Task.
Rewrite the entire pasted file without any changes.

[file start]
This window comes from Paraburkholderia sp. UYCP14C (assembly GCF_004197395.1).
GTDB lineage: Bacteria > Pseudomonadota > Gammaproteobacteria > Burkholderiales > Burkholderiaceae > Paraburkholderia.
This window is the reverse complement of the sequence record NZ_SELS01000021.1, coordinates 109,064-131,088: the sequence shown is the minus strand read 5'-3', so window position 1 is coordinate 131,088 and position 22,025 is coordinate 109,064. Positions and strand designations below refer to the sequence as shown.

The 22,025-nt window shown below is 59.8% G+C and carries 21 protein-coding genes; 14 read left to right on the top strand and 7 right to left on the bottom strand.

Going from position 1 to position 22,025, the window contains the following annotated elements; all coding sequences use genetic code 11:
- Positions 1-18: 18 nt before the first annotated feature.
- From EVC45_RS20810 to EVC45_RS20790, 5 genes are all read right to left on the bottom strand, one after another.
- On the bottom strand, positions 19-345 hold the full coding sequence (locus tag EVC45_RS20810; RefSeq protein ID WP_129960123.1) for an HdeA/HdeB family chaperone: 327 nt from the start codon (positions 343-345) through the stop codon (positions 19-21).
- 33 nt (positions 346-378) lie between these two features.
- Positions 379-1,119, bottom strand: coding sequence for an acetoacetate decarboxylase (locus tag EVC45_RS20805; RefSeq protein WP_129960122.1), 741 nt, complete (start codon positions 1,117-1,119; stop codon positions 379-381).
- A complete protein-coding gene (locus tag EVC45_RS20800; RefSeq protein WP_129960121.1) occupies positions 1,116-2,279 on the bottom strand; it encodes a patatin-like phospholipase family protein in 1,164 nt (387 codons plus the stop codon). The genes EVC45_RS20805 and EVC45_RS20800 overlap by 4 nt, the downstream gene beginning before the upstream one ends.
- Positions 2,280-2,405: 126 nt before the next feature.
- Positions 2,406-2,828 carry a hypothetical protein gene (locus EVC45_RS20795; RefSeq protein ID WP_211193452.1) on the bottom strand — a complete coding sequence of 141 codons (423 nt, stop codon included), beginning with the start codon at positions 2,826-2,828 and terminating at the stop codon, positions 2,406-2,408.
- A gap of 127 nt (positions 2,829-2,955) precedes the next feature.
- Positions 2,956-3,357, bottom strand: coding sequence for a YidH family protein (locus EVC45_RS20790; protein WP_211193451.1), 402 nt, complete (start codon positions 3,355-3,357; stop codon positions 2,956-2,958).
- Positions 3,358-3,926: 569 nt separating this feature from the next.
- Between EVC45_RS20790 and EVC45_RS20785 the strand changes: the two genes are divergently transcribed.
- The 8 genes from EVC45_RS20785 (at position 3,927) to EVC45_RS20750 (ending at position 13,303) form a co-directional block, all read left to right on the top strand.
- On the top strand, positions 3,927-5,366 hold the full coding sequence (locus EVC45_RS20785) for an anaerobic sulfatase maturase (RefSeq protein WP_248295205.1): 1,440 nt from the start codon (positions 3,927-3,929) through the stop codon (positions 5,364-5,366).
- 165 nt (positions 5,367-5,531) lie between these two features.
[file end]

This window comes from Paraburkholderia sp. UYCP14C (assembly GCF_004197395.1).
GTDB lineage: Bacteria > Pseudomonadota > Gammaproteobacteria > Burkholderiales > Burkholderiaceae > Paraburkholderia.
This window is the reverse complement of the sequence record NZ_SELS01000021.1, coordinates 109,064-131,088: the sequence shown is the minus strand read 5'-3', so window position 1 is coordinate 131,088 and position 22,025 is coordinate 109,064. Positions and strand designations below refer to the sequence as shown.

The 22,025-nt window shown below is 59.8% G+C and carries 21 protein-coding genes; 14 read left to right on the top strand and 7 right to left on the bottom strand.

Going from position 1 to position 22,025, the window contains the following annotated elements; all coding sequences use genetic code 11:
- Positions 1-18: 18 nt before the first annotated feature.
- From EVC45_RS20810 to EVC45_RS20790, 5 genes are all read right to left on the bottom strand, one after another.
- On the bottom strand, positions 19-345 hold the full coding sequence (locus tag EVC45_RS20810; RefSeq protein ID WP_129960123.1) for an HdeA/HdeB family chaperone: 327 nt from the start codon (positions 343-345) through the stop codon (positions 19-21).
- 33 nt (positions 346-378) lie between these two features.
- Positions 379-1,119, bottom strand: coding sequence for an acetoacetate decarboxylase (locus tag EVC45_RS20805; RefSeq protein WP_129960122.1), 741 nt, complete (start codon positions 1,117-1,119; stop codon positions 379-381).
- A complete protein-coding gene (locus tag EVC45_RS20800; RefSeq protein WP_129960121.1) occupies positions 1,116-2,279 on the bottom strand; it encodes a patatin-like phospholipase family protein in 1,164 nt (387 codons plus the stop codon). The genes EVC45_RS20805 and EVC45_RS20800 overlap by 4 nt, the downstream gene beginning before the upstream one ends.
- Positions 2,280-2,405: 126 nt before the next feature.
- Positions 2,406-2,828 carry a hypothetical protein gene (locus EVC45_RS20795; RefSeq protein ID WP_211193452.1) on the bottom strand — a complete coding sequence of 141 codons (423 nt, stop codon included), beginning with the start codon at positions 2,826-2,828 and terminating at the stop codon, positions 2,406-2,408.
- A gap of 127 nt (positions 2,829-2,955) precedes the next feature.
- Positions 2,956-3,357, bottom strand: coding sequence for a YidH family protein (locus EVC45_RS20790; protein WP_211193451.1), 402 nt, complete (start codon positions 3,355-3,357; stop codon positions 2,956-2,958).
- Positions 3,358-3,926: 569 nt separating this feature from the next.
- Between EVC45_RS20790 and EVC45_RS20785 the strand changes: the two genes are divergently transcribed.
- The 8 genes from EVC45_RS20785 (at position 3,927) to EVC45_RS20750 (ending at position 13,303) form a co-directional block, all read left to right on the top strand.
- On the top strand, positions 3,927-5,366 hold the full coding sequence (locus EVC45_RS20785) for an anaerobic sulfatase maturase (RefSeq protein WP_248295205.1): 1,440 nt from the start codon (positions 3,927-3,929) through the stop codon (positions 5,364-5,366).
- 165 nt (positions 5,367-5,531) lie between these two features.